The primary individual factors being considered are the highest level of educational attainment, and lifestyle and behavioural factors, including smoking, physical activity, and alcohol consumption.
Information was obtained on covariates such as age, sex, body mass index (BMI), waist circumference, and an extensive list of co-morbidities [see Additional file 1].
Phase 3: Action – address (community-level) and redress (policy-level)
The address-redress phase forms the crux of the FNLHP, where critical community and policy-level interventions informed by baseline assessment results will be implemented to address and redress the issues (exposure-outcome dyads) identified in the logic model (Table 1). With this phase currently being rolled out, a broad implementation structure to address and redress the exposure-outcome dyads has been identified:
Housing-asthma: To improve housing conditions by providing tools to reduce dampness and mold, the main focus of the interventions are to provide sustainable tools to improve housekeeping, to devise ways to reduce dampness and mold, and facilitate the adoption of the “Outdoor living room”─ to encourage the elimination of indoor smoking in households with children. Although the ultimate aim of these interventions is to prevent asthma, based on the data obtained by the baseline survey, identification and treatment of asthma, especially in children, is a priority.
Smoking-COPD: Interventions to reduce smoking in the community with a specific emphasis on schools.
Infections-bronchitis: Interventions to improve hygiene, and increase immunization and flu vaccination rates to ultimately reduce the risk of respiratory illnesses such as bronchitis.
Body weight-OSA: To develop upstream interventions which address the obesity pandemic and redress access to health care services specific to the diagnosis and management of OSA.
These interventions are in the preliminary stage of development and will evolve and mature as the FNLHP progresses.
Interventions in action
Housing conditions are known to be associated with respiratory outcomes such as respiratory infections, bronchitis and asthma in First Nations populations. Little is known about the housing conditions responsible for respiratory conditions in Saskatchewan First Nations reserves. Adult participants were asked if they would like to have environmental assessments of their homes. Of the positive responses, 144 homes underwent environmental assessments. Environmental assessments included an interviewer administered housing survey, floor dust collection, and temperature and relative humidity measures. Homes were visited between January and April 2014. Household survey and floor dust data are electronically entered and in the process of being analyzed. Floor and air samples will be assessed gravimetrically and for endotoxin and beta 1–3 glucans.
Green light program
The Green Light Program is an evidence-informed and community driven community-level intervention which identifies and celebrates homes that are smoke-free . The objectives of this program are: (i) To celebrate the number of smoke-free homes and increase the number of smoke-free homes by 10% per year; (ii) To engage Elders/mentors/role models/community members in supporting policy related to the misuse of tobacco and community change; (iii) To decrease the rate of tobacco mis-use by 10% per year among all age groups and particularly in youth, pregnant women and seniors; and (iv) To increase cessation strategies by 10% a year among individuals mis- using tobacco. Within the context of this work, tobacco mis-use is defined as non-traditional use of tobacco by First Nations and Métis peoples. Traditional use of tobacco in First Nations and Métis communities is “sacred” and has cultural, medicinal, and spiritual implications which are to be respected, whereas casual or recreational use is mis-use.
Addressing and Redressing Obesity-OSA
To address obesity, a two-tiered intervention is being adopted to increase long term physical activity and promote consumption of nutritious food. Toward achieving and sustaining this goal, partnerships with the participating First Nations communities will be used to incorporate not only specific Indigenous knowledge, but also culturally safe and meaningful practices that focus on building community capacity. Similarly, to address OSA, the emphasis will be on utilizing community partnerships to again implement a two-tiered intervention ─ an educational program that not only raises awareness about the long term impact of OSA, but also provides skills in self-administration of a validated questionnaire that highlights the symptoms indicative of OSA risk. This ability to recognize the symptoms of OSA is a critical step in its diagnosis because evidence strongly suggests that an overwhelming majority of the population suffering from OSA do not utilize diagnostic services due to lack of awareness.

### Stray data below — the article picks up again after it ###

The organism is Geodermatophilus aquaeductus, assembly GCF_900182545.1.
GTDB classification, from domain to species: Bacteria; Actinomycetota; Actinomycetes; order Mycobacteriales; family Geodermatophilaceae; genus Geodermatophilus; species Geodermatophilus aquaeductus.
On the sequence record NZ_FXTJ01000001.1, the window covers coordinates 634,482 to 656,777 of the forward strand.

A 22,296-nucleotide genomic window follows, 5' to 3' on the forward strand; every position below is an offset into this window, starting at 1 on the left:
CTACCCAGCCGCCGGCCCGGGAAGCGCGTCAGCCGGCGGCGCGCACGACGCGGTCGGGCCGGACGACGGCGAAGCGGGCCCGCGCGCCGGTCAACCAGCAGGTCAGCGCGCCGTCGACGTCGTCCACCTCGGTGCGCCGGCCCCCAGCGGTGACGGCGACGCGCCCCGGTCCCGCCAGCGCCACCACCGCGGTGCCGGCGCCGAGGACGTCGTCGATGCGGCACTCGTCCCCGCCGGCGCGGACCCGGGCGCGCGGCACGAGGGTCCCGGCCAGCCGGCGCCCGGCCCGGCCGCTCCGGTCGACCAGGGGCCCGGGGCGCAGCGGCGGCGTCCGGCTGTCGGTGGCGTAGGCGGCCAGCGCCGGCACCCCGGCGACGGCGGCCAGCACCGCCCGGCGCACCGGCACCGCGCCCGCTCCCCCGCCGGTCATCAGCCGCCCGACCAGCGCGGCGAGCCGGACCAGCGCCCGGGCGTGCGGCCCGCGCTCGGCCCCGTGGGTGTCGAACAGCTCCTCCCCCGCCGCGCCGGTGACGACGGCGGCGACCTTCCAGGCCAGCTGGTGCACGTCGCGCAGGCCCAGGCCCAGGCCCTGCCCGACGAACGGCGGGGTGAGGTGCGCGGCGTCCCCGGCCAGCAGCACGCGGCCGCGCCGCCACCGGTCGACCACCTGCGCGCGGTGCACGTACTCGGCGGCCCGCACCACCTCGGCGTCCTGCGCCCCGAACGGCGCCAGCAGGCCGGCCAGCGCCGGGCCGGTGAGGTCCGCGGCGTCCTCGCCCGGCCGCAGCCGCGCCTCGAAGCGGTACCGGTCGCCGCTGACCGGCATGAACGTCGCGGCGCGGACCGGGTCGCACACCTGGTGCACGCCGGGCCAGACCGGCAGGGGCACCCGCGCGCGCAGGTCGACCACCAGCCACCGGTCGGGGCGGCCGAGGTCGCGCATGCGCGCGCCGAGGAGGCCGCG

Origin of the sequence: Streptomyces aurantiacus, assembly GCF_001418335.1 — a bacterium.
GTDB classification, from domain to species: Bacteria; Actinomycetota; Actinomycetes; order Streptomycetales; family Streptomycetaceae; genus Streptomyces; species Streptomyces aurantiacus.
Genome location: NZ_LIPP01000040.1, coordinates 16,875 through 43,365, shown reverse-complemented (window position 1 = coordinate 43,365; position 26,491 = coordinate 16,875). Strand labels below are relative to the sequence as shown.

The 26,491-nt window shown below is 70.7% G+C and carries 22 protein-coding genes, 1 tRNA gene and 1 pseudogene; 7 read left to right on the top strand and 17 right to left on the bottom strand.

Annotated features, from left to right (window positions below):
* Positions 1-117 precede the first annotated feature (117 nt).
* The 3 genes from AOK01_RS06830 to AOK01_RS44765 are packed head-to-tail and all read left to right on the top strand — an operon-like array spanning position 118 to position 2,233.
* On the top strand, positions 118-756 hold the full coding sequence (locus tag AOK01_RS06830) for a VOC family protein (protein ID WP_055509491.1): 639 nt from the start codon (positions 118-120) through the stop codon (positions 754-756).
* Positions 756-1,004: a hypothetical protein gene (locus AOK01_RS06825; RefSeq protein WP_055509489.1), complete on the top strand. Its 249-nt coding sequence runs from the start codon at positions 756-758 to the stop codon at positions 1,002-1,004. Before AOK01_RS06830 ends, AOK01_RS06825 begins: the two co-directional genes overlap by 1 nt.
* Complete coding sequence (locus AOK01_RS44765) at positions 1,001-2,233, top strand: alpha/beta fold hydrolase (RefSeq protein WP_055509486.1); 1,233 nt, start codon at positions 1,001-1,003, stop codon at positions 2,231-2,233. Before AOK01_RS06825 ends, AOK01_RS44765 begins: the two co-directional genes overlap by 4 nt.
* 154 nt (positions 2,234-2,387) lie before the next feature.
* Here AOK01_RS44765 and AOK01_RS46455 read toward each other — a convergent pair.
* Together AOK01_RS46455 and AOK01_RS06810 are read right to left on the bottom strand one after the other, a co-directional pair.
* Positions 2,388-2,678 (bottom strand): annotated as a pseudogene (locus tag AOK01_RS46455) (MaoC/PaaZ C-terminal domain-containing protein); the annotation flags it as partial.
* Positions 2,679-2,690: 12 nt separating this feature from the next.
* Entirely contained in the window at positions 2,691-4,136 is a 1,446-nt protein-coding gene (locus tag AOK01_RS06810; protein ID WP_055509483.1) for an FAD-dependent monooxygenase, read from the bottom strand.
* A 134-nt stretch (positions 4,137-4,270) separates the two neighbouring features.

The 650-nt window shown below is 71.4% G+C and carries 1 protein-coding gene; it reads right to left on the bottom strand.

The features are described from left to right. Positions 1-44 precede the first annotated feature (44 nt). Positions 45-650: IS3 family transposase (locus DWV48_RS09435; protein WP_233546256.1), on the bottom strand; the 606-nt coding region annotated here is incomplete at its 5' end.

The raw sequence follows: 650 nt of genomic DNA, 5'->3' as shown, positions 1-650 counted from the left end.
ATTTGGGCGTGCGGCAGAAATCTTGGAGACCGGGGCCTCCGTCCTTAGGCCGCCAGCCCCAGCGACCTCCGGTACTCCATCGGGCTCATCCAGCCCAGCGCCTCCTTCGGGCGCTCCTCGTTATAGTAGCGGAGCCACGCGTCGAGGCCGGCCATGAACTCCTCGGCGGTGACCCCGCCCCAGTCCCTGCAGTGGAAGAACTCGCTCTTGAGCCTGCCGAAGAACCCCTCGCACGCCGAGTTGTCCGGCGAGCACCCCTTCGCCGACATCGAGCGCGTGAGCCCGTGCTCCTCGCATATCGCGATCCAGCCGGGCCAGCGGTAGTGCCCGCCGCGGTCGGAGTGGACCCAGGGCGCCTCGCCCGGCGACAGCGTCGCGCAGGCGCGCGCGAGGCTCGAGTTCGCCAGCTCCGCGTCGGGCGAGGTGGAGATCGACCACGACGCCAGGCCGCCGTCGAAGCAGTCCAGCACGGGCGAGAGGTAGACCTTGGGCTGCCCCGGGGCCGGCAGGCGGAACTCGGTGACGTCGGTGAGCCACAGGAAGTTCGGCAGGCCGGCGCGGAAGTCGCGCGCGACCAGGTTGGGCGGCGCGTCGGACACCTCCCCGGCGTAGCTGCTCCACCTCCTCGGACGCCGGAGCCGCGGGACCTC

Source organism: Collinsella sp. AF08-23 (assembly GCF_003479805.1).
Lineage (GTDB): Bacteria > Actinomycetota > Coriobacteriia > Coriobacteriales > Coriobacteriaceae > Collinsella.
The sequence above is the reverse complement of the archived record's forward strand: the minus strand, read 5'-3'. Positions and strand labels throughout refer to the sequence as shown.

To redress obesity, the focus is again on combining Indigenous Knowledge with evidence of food insecurity and the lack of access to places for physical activity in First Nations communities to improve sustainable access. Finally, to redress OSA, it is imperative to appreciate the historical and jurisdictional complexity of healthcare provision to First Nations. Under the Canadian Constitution, healthcare is a provincial responsibility; however, “Registered Indians” are considered under the federal system . As a result, healthcare for First Nations is a complex and complicated endeavour, with services being delivered by the First Nations and the provinces but funded by the federal government, with differing policies and practices, particularly for OSA . Thus, in redressing OSA, a review of healthcare coverage, clinical practices and healthcare utilization is being conducted by interviewing key stakeholders. This multi-dimensional evidence will be combined to identify key gaps in policies and practices that effect First Nations peoples’ ability to utilize medical services for OSA.
Based on 2011 Canada Census we used a sampling frame of 321 households and 810 adult residents in Community A, and 259 households and 760 adult residents in Community B. We obtained baseline data from 432 adults (living in 173 households) in Community A and 442 adults (living in 233 households) in Community B (see Table 2).
Response rates were determined for each of the participating communities. Descriptive results based on pooled data from the participating communities are presented in this manuscript. Statistical analysis was conducted using IBM SPSS Statistics version 21 (IBM Corporation, Armonk, New York). For baseline survey data, descriptive statistics (in terms of frequencies and mean ± standard error) were computed.